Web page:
As far as dealing with your diagnosis that pretty much throws all of us for a loop in the beginning. Good for you that you're already seeking how to regroup mentally and emotionally. I listened to a talk by a woman who had survived 7 years with an aggressive breast cancer early on after I was first diagnosed. Something one of her doctors said to her helped her and has helped me also. He said, "The cancer is going to do what the cancer does, the doctors are going to do what the doctors do, and God is going to do what God does. All you have to do is mind your joy." I can tell you from my experience of the last almost 2 years that cancer may shorten our lives, but can also give us great joy in the day by day. So, my advice is to mind your joy. 

Judy M. 

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Hi Dan,

I am sorry about your dx, especially at a very young age. However my doctor said young age is an advantage.

You will feel better with the time. I wish you all the best.

Susan.

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Hi Dan , sorry to hear your news.  I was diagnosed with SCLC (Limited Stage) in October of 2017. After 4 rounds of Chemo (Carboplatin and etoposide) with concurrent Radiation to the right lung I achieved NED status (no evidence of disease) at the end of January 2018. I have had two rounds of surveillance scans (every 3 months) and have been Ned now for 6 months. Each person is different of course and there’s no guarantee but there are treatments that may help and the recent approval by FDA of immunotherapy drug Opdivo for use on SCLC is a very recent advance in treatment for some people particularly with extensive disease. Can’t imagine being 24 with this. I was devasted at 63 ..but was fortunate to have my disease caught early. . This group is here for you. There are not many with SCLC on here but plenty of support despite the rarity of the cancer we share. Reach out here any time if I can be of any help. ...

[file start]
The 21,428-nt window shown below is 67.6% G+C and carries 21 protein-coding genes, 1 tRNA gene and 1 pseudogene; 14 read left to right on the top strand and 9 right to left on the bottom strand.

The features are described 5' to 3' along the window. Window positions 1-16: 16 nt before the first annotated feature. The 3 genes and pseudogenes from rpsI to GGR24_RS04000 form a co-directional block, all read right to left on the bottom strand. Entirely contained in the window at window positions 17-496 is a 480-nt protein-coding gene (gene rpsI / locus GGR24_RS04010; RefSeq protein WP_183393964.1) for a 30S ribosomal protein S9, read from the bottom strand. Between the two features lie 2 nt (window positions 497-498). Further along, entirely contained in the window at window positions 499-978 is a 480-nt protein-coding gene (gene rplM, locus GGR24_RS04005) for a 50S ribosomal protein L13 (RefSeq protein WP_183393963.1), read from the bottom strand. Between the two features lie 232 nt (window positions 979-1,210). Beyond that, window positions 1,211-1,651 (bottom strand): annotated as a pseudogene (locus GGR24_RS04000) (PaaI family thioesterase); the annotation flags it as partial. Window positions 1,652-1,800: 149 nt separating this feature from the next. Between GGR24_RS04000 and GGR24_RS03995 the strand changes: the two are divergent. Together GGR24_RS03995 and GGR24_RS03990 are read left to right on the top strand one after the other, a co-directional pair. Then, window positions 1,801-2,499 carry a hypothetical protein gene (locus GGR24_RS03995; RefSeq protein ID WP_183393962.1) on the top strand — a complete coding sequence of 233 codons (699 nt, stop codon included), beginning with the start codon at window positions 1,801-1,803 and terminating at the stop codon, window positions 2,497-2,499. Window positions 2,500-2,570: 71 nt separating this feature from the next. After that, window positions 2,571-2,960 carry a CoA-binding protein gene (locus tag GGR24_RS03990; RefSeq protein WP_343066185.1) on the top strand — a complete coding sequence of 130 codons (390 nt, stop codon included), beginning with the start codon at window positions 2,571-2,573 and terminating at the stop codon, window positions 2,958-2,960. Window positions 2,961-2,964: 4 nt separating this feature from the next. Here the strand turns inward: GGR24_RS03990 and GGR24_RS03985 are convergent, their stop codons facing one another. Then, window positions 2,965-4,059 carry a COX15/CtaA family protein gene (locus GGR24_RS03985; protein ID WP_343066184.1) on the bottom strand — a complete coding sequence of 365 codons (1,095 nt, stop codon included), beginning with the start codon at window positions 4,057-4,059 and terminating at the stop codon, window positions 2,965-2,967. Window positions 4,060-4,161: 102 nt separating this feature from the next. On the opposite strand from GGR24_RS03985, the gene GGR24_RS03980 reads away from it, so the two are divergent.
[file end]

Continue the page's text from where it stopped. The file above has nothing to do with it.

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Dan,

I am new to cancer myself, so not yet equipped to offer you advice on anything - spiritually, medically, etc. 

I will say, however, that this is a good place to be. Even if it is online, I believe you will find a lot of support and excellent suggestions from others who have walked this path before you.

My heart breaks that you are only 24 (I am 60) and having to experience such a weighty life experience. Being a marine, I'm sure, has made you a strong individual. As Judy posted above, try hard to find and retain your "joy" in life.  I know it is difficult, but I am seeing that is a legitimate piece of advice. Tom G.'s advice / recommendations regarding getting opinions and who to contact is invaluable. Run with that info as fast as you can. I believe you can fight this.  I hope you have family and friends to lean on during this time.  My thoughts and prayers are with you.